Game review: WRC 5

WRC 5 is far from perfect but is a good rally game. Picture: ContributedWRC 5 is far from perfect but is a good rally game. Picture: Contributed
WRC 5 is far from perfect but is a good rally game. Picture: Contributed
A solid rally experience that’s satisfying to master

Game review: WRC 5

Platform: Xbox One (reviewed) / Playstation 4 / Xbox 360 / Playstation 3 / Vita / PC

Score: 7/10

THE World Rally Championship series may not have ever enjoyed the profile of the Colin McRae games, but over the years it has won the respect of rally enthusiasts for its carefully judged driving physics. Although Codemasters released Dirt Rally earlier this year, it has only made to PC so far, meaning that console-owning rally fans have little to sate their appetite. WRC will likely satisfy that market, though it may not have much else to attract casual driving game fans.

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With Milestone, the developers of the past five games in the franchise, currently at work on a separate rally series for Bandai Namco, the first instalment in which is due out next year, WRC 5 sees the debut of Kylotonn Games, a firm best known for its Bet On Soldier series of PC FPS titles. It may seem an unlikely choice, but the French company does a good job of capturing the unique feel of rally racing.

Corners routinely end in crashes until you learn how to brake

This is an unforgiving game, especially for novices. Failing to take a corner at the right speed or accelerating into a bend will nearly always end in calamity and judging when to brake or hit the gas is a discipline that takes time to learn, let alone master. The curve, however, is a fair one and as you appreciate when to switch between the brake and the handbrake in order to drift around corners without losing speed, the mechanics prove themselves to be sound.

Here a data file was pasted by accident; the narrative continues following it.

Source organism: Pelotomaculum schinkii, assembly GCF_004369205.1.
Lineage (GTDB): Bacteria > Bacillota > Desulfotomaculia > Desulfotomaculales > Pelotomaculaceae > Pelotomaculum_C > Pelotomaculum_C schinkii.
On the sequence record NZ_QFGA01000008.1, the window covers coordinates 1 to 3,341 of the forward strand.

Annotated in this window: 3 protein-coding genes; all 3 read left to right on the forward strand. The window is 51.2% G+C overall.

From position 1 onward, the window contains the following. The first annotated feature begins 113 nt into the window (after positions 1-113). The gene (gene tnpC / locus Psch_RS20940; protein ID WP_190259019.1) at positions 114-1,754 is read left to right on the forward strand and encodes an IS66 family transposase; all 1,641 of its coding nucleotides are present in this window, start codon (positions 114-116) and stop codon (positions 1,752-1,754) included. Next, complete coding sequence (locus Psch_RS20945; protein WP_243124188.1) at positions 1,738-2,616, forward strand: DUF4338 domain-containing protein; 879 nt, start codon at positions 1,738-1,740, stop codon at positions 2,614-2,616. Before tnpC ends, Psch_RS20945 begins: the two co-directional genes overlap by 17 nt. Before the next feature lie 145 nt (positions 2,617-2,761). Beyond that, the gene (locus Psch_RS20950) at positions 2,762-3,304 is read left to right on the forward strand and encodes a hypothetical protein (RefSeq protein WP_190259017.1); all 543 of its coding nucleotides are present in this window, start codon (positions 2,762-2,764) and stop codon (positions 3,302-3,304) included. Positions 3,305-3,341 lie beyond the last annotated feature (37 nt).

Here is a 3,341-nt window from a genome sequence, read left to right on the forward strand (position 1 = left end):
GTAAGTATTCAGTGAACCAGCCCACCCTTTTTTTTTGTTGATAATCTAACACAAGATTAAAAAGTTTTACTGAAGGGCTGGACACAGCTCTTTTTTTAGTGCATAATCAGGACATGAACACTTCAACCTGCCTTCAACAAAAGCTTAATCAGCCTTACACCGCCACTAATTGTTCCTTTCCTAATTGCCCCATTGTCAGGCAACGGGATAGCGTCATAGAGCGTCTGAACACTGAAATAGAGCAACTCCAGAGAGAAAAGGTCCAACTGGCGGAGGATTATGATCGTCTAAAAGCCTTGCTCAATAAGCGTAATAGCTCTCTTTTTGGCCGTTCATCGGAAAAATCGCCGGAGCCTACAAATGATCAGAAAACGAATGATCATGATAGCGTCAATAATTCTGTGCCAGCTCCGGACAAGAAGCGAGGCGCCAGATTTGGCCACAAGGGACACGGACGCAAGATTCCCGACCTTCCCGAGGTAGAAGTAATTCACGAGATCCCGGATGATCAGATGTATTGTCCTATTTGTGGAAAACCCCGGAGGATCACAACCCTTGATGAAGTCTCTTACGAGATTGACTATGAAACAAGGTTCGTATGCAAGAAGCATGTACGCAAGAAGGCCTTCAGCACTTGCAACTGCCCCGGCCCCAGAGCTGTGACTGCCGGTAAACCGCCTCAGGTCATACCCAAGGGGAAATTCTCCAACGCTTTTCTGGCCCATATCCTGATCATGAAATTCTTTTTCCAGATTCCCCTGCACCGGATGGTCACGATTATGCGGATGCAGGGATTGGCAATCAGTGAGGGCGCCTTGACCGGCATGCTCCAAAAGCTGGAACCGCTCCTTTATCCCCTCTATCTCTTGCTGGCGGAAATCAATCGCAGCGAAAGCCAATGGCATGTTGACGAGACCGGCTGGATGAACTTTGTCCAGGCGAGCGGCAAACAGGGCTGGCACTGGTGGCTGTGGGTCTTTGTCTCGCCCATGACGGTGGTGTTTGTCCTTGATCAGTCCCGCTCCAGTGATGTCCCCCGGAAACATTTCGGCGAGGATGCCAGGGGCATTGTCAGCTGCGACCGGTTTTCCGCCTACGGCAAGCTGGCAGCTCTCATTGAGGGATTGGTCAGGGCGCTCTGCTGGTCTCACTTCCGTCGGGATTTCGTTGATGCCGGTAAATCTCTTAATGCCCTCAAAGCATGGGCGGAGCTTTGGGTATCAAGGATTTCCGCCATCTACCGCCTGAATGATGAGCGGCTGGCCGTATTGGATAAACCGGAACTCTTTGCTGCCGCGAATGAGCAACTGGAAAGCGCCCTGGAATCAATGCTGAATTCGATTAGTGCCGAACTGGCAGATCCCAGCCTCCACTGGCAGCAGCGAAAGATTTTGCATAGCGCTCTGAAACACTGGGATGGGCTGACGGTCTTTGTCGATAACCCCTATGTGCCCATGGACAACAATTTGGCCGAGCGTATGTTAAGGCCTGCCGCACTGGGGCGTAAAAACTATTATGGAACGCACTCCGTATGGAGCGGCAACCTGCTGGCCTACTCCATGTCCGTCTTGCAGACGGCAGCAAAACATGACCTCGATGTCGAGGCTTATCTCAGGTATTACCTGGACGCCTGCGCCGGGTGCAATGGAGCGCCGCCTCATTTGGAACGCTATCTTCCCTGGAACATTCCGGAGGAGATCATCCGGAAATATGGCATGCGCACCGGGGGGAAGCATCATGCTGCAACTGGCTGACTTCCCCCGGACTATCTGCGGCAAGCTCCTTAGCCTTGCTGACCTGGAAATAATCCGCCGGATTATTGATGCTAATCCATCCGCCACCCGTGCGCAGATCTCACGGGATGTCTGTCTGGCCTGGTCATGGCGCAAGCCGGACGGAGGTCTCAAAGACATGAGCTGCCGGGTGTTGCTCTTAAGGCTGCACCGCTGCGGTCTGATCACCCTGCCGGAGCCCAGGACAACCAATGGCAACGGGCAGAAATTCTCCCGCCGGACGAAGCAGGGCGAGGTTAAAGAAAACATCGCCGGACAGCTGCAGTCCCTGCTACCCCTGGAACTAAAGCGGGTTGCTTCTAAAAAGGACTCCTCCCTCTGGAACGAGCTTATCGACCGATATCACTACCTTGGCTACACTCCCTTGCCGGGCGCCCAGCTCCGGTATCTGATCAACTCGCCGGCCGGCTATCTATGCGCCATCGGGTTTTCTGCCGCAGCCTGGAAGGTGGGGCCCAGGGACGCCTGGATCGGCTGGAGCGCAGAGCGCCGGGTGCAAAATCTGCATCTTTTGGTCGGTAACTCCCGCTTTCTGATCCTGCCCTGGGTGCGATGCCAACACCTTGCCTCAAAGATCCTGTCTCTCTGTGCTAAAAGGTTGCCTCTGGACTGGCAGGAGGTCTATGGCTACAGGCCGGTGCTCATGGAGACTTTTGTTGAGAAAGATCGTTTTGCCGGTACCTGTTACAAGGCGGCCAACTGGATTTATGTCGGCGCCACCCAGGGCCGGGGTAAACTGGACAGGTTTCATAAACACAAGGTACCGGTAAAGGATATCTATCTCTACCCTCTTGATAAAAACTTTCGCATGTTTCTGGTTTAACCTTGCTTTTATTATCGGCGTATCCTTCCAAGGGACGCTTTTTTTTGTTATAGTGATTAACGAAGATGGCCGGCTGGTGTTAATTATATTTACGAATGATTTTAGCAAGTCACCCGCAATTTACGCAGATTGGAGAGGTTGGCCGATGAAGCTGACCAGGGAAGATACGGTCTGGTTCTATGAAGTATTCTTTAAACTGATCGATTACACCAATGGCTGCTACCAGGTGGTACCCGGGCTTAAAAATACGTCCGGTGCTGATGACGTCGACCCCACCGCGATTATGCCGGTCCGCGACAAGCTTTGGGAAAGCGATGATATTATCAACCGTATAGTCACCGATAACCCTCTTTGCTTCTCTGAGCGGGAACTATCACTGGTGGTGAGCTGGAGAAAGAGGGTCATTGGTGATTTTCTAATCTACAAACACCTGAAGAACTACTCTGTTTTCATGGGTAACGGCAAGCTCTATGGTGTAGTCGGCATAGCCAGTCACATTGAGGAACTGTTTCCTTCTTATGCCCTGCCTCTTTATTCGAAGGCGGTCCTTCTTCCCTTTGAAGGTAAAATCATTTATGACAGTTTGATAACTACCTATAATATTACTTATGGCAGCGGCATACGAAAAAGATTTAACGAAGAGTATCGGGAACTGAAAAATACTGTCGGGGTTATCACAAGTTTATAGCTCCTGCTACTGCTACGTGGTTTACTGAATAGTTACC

Yet the overall feel of racing is underwhelming in other ways. The cars feel dislocated from the tracks, with little in the way of mud or spray coming up from the back wheels even when you are hitting the revs. Granted, vehicles respond differently to each surface, it’s just that they don’t appear to when looking at the screen. The circuits, themselves based on real life WRC routes, are challenging, but for the most part lack verticality, meaning thrilling jumps - surely one of the most distinctive highlights of rallying compared to other forms of racing - are kept to a minimum.

Career mode offers a good representation of the real life rally season

Graphically, the game does a decent job of capturing the experience, with impressive changeable weather effects. Overall though, it is unfortunate to hit store shelves so soon after Forza Motorsport 6, a game that stands alone visually thanks to its rich and diverse environments. The sound effects in WRC 5 are very good, however, especially the crackling and pops of exhausts as you put your vehicles through its paces.

The majority of your time with WRC will be spent in career mode which, if you are intent on replicating the 13 rallies - each with five stages - of a real life season, offers a good challenge. One of the most enjoyable aspects is deciding how to configure your car and, as will often be the case, choosing how to allocate your limited time to carry out repair work. This can be done automatically if you wish, but ceding control from the CPU gives the game something different - get the tuning work spot on and you will gain a competitive edge.

The long-term appeal is in self improvement

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Out on the trails, meanwhile, the appeal is not just in coming top of the leaderboard, but self-improvement. After a few hours, we found ourselves replaying stages to master every turn, corner and hump, whittling down our time a few seconds each turn. Memorising the courses is fundamental to this; useful though your navigator may be, it soon becomes clear they have a very limited phrasebook which soon grates.

WRC 5 also has an online multiplayer mode - a local option is available too - but unfortunately when we tried to enter lobbies, the game crashed, forcing us to reload it from the dashboard. Hopefully Kylotonn can iron out these bugs sooner rather than later. In the meantime, the game is much like its predecessors - a satisfying if unremarkable fusion of rally simulation and arcade handling.


The game will prompt you several times at the outset to visit rally school. It is worth doing. This is the best place to get a grip on basic handling and driving techniques.

Try and use your handbrake to take turns as often as possible. With the right timing and pressure, you can ease around corners and maintain momentum.

As well as changing button configurations, you can fine tune the sensitivity of the controller. This is worth experimenting with to find the best setting for braking and accelerating.